Dear Mud, firstly I read your blog, and I know that you're a girl (or else a man with serious gender issues, issues too huge to be dealt with in this blog, so sorry if that's where you wanted me to go with this), and girls wear knickers, not pants. Boys wear pants, they're stretchy and large, often with a Y front and usually sport a little wet spot at the front. They also wear boxer shorts, like loose pants, normally slightly larger but still have that little wet spot. In extreme cases boys also wear comedy boxer shorts, that's right, boxer shorts with funny things on them. To make you laugh (hence the comedy title). I'm not sure of the usefulness of these, they seem to serve little or no purpose except to the wearer, who unless he wears a brand new pair every day, with a brand new joke on them, surely tires of the same old gag morning after morning. So the only reason I can see is to entertain anyone daring to enter the boxer short zone, and, surely, that's not the kind of entertainment he was hoping to provide. He's taken time, chatting, wooing, working all his tricks to get her into bed, probably spent a fair amount of his mortgage and made up the equivalent amount about his life to find himself in the desired position of being allowed to take each other's clothes off. Imagine then his consternation when the object of his desires finally (finally!) gets to the boxer short taking off bit, only to laugh uproariously and loudly when looking down there. Is that going to do anything for a chap's self esteem? In a word, no, unless he is using them as a decoy so that when presented with what's under the boxer shorts she is too laughed out to repeat the gesture. In which case they're a brilliant idea.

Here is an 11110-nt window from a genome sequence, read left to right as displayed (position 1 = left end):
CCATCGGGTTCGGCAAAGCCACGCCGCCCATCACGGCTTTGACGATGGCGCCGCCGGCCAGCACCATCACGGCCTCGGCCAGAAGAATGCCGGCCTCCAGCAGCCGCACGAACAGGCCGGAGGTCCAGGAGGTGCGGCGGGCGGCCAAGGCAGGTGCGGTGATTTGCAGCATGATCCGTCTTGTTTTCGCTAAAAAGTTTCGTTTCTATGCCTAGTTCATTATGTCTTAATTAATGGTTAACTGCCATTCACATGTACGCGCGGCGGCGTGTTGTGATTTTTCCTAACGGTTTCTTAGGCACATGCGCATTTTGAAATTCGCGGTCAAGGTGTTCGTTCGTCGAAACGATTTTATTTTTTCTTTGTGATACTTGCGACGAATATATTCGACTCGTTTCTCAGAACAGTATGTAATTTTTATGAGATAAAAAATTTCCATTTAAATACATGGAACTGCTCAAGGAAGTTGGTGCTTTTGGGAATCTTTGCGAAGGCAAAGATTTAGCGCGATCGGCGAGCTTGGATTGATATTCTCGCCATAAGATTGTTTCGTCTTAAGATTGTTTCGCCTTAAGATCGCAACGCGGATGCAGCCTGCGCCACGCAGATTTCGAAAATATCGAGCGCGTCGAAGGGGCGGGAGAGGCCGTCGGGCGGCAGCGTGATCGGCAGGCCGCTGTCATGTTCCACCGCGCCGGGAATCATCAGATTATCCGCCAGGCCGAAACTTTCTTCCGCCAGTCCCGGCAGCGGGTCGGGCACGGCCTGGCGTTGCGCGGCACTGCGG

Anyway, unless the delivery men are threatening to cut off your washing machine's ear or some such grisly thing, I suggest you let them hang onto it and get yourself to Marks and Spencer for some knickers. They look so much better with bras.
Working Mum On The Verge (I think she means on the verge of a crises, I don't think she's parked permanently on a verge) asks:
Dear Millennium Housewife, How can I eat my five-year-old's Easter eggs without her realising? How come she has some left? And how come she knows exactly what she has left?
Millennium Housewife writes:
Dear Working Mum (and greetings to your verge, if indeed that is where you are sitting). Firstly you've asked three questions, a little greedy quite frankly, but then that is what we are talking about isn't it? Greed. You have already eaten your own Easter eggs, and now your prudent and restrained child is going to have to pay the price by donating hers. I know how you feel, and here's how to do it:
- Send five year old to granny's/school/friends/her room for the day
- Take all left over eggs out of packaging
- Make a mould of all pieces of chocolate by pressing it in playdoh
- Remove chocolate from mould so you are left with an impression on the chocolate
- Create a paste from flour and water adding enough gravy browning so that the colour resembles chocolate
- Place paste into the playdoh moulds and put in airing cupboard for two hours
- Once two hours are up, carefully remove playdoh from the chocolate paste
- You are left with an identical set of chocolate pieces as the original chocolate
- Place fake set back in original wrappers
- Eat child's chocolate
- Let child eat fake chocolate
- Consider it a lesson in healthy eating/being too slow at eating Easter eggs
Send your dilemmas to the comments box or email me at firstname.lastname@example.org